I don't think the recent legalization of same-sex marriage in New York state was as much a victory for its proponents as it was a defeat for the coalition of religious leaders -- especially the Catholic bishops -- who opposed it.
In the public debate, one side was "pro" and the other side was "anti." That is the heart of the public relations situation. The bishops walked the negative side of the street.
The bill before the New York state legislature was called "The Marriage Equality Act." What legislator wants to be against equal rights for any class of persons? Who wants to join with individuals or groups denying those equal rights?
The bishops lost before they began for two other reasons.
This year's New York state battle was coordinated directly by the governor, who, a good while back, told the five separate (and bickering) same-sex marriage groups to get their collective act together. They eventually formed one group with one voice.
Finally, we have to recognize regretfully that Catholic bishops have lost all moral authority in the public square, especially regarding matters of sex and sexuality. No politician wants to be aligned with them; no ordinary citizen pays attention to them.
Explore this NCR special report with recent articles on the topic of immigration and family separation.
What to do?
Well, it is a little late now in New York or for the five other states and the District of Columbia that have legalized same-sex marriage. But for the church to have its say -- if not its way -- it had best get organized and quickly.
It seems that most folks, in and out of the pews, agree that people should be able to create protective unions for themselves. After all, this is the United States of America. With enough lawyers (and money), no doubt a same sex couple could create a private corporation that would mirror the rights and responsibilities of marriage as it is understood both federally and under state laws.
That is not a viable solution for most of the individuals involved, nor does it systematically address the pastiche of state laws regarding marriage and civil unions or partnerships.
So, from New York, the same-sex marriage campaign will spread across the country. And from state to state, from diocese to diocese, and eventually on the federal level, the bishops will lose.
Is there any way to make this a win-win situation?
Well, purists in the same-sex marriage debate will not give in either direction. It is, for each side, same-sex marriage or nothing.
Some commentators suggest religious organizations should get out of the marriage business completely. Let the state ratify civil marriages, they say, and let folks have a religious ceremony the next day if they wish, as in so many European countries.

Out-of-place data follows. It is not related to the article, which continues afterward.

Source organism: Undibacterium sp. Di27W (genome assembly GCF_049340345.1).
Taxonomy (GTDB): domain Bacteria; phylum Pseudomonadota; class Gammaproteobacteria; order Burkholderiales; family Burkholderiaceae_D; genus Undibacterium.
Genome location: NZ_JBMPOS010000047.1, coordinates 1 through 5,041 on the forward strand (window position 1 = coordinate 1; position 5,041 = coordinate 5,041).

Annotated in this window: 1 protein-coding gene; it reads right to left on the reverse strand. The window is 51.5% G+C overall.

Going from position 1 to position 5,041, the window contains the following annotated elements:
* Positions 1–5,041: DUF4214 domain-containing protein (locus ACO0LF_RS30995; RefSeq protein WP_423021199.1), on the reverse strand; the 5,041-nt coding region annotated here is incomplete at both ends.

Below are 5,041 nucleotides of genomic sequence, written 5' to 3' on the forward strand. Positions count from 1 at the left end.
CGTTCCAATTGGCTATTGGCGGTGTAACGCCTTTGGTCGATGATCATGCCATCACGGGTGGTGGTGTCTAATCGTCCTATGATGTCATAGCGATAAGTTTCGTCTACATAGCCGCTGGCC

That won't sit well with the bishops and their theologians, who are dead set against calling same-sex unions "marriage." Perhaps the bishops -- directly or indirectly -- can suggest something else?
Tiny Catholic Rhode Island seems to have circumvented the discussion by legalizing civil unions between same-sex partners. The church need not recognize the unions, which theoretically provide the same civil rights and responsibilities of marriage. Meanwhile, legalizing civil unions recognizes they are not what the Church -- not to mention federal law and linguists -- define as marriage.
More than 20 countries recognize civil unions or registered partnerships. Could U.S. Catholic bishops cause, get behind or join a coalition of groups that support civil unions? The answer to that question may rest in the determination of whether homosexuality is a choice, a preference or a status.
Choice, preference or status? The church contends homosexual inclination is neutral, but homosexual behavior is a choice, always disallowed. If homosexuality is an innate preference -- like left-handedness -- possible for one to overcome, the church can and will still argue its case.
But if down the road science undeniably proves homosexuality is a status rooted in genetics -- or at least is gestational biology -- the church will be faced with a game changer.
Today, however, the church is faced with a lot of homosexual people who want to form unions and be protected under the law -- and an increasing number of Catholics who agree with them. The attitude alone creates undeniable complications (adoption and education of children come to mind) for religious entities.
In fact, the church seems to have already lost the argument about whether homosexual behavior affects the public morality. Without approving behavior it sees as a choice or at least a preference, might the church boost the public concept of marriage as it is defined by federal law by supporting the notion of civil unions -- even if it does so silently?
"Will you civil union me" does not say what same-sex marriage proponents have in mind, but politically it might be the best the bishops can do.
[Phyllis Zagano is senior research associate-in-residence at Hofstra University and author of several books in Catholic Studies. Her latest book is Women & Catholicism (Palgrave-Macmillan)]
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